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Autonomy Among Physically Frail Older People in Nursing Homes

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ClinicalTrials.gov Identifier: NCT00783055
Recruitment Status : Completed
First Posted : October 31, 2008
Last Update Posted : October 31, 2008
Sponsor:
Information provided by:
University of Southern Denmark

Brief Summary:
The purpose of this study is to assess the status of perceived autonomy and to evaluate the effectiveness of individually tailored programmes on perceived autonomy in physically frail older people living in nursing homes.

Condition or disease Intervention/treatment Phase
Frailty Other: Individually tailored programmes Not Applicable

Detailed Description:

Experiencing autonomy is recognised to promote health and well-being for all age groups. Perceived lack of control has been found to be detrimental to physical and mental health. There is a lack of evidence-based knowledge elucidating how frail older people in nursing home settings perceive autonomy. Further, there are no studies on the extent to which this perception can be influenced positively by participating in an individually tailored programme based on individual wishes for daily activities.

The purpose of this study was to evaluate the effectiveness of individually tailored programmes on perceived autonomy in physically frail older people in nursing homes.


Study Type : Interventional  (Clinical Trial)
Actual Enrollment : 66 participants
Allocation: Randomized
Intervention Model: Parallel Assignment
Masking: Single (Investigator)
Primary Purpose: Supportive Care
Official Title: Autonomy Among Physically Frail Older People in Nursing Homes: a Study Protocol for an Intervention Study
Study Start Date : March 2005
Actual Primary Completion Date : August 2007
Actual Study Completion Date : August 2007

Resource links provided by the National Library of Medicine

MedlinePlus related topics: Nursing Homes

Arm Intervention/treatment
Experimental: Treatment
12 weeks of individually tailored intervention programmes based on participants individual wishes for daily activities e.g.ADL, mobility, social, mental or creative that they want to improve, conserve - and/or to revive.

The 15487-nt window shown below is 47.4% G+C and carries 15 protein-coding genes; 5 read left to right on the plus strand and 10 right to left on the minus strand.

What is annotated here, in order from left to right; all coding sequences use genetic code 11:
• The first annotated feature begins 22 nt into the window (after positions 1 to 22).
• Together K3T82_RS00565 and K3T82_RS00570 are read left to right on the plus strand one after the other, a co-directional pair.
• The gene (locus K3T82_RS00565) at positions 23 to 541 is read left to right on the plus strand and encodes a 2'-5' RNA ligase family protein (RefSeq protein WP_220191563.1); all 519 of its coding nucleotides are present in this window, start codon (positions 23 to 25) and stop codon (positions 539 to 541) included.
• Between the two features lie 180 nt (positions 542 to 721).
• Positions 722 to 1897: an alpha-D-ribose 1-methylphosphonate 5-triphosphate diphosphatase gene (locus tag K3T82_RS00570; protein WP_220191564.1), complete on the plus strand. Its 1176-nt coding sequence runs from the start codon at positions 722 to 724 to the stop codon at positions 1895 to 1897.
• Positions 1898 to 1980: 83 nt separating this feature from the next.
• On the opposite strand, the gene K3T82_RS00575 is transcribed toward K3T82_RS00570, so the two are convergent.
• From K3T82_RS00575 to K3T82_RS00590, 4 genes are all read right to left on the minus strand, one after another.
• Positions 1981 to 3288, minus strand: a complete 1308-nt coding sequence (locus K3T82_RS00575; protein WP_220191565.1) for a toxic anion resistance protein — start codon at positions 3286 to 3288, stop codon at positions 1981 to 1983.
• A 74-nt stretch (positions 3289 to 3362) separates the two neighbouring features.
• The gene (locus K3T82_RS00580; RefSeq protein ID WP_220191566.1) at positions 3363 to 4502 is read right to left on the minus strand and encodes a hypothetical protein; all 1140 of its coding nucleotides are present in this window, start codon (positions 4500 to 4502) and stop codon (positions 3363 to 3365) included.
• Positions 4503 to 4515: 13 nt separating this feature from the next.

Other: Individually tailored programmes
Individualised intervention programmes based on individual wishes for daily activities
Other Names:
  • activity
  • autonomy




Primary Outcome Measures :
  1. The Autonomy Sub-dimension [ Time Frame: baseline, after 12 weeks, anfter 24 weeks ]


Information from the National Library of Medicine

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Ages Eligible for Study:   65 Years and older   (Older Adult)
Sexes Eligible for Study:   All
Accepts Healthy Volunteers:   No
Criteria

Inclusion Criteria:

  • Aged 65 years or older
  • All kinds of diseases leading to physical frailty
  • Dependent on assistance in minimum one P-ADL activity
  • Able to understand verbal instructions
  • Willing to participate
  • Expected to live in the nursing home during the 24 weeks
  • Both men and women

Exclusion Criteria:

  • Terminal stages of disease
  • MMSE-score below 16

Information from the National Library of Medicine

To learn more about this study, you or your doctor may contact the study research staff using the contact information provided by the sponsor.

Please refer to this study by its ClinicalTrials.gov identifier (NCT number): NCT00783055


Locations
Denmark
Centre of Applied and Clinical Excercise Sciences, Institute of Sports Science and Clinical Biomechanics, University of Southern Denmark
Odense, Denmark, 5000
Sponsors and Collaborators
University of Southern Denmark
Investigators
Study Director: Lis Puggaard, PhD University of Southern Denmark

Publications automatically indexed to this study by ClinicalTrials.gov Identifier (NCT Number):
Responsible Party: Mette Andresen/Senior Lecturer & PhD student, The University of Southern Denmark
ClinicalTrials.gov Identifier: NCT00783055     History of Changes
Other Study ID Numbers: 2004-1-52G
First Posted: October 31, 2008    Key Record Dates
Last Update Posted: October 31, 2008
Last Verified: August 2008

Keywords provided by University of Southern Denmark:
Autonomy
Older people
Physically frail
Nursing home
Intervention study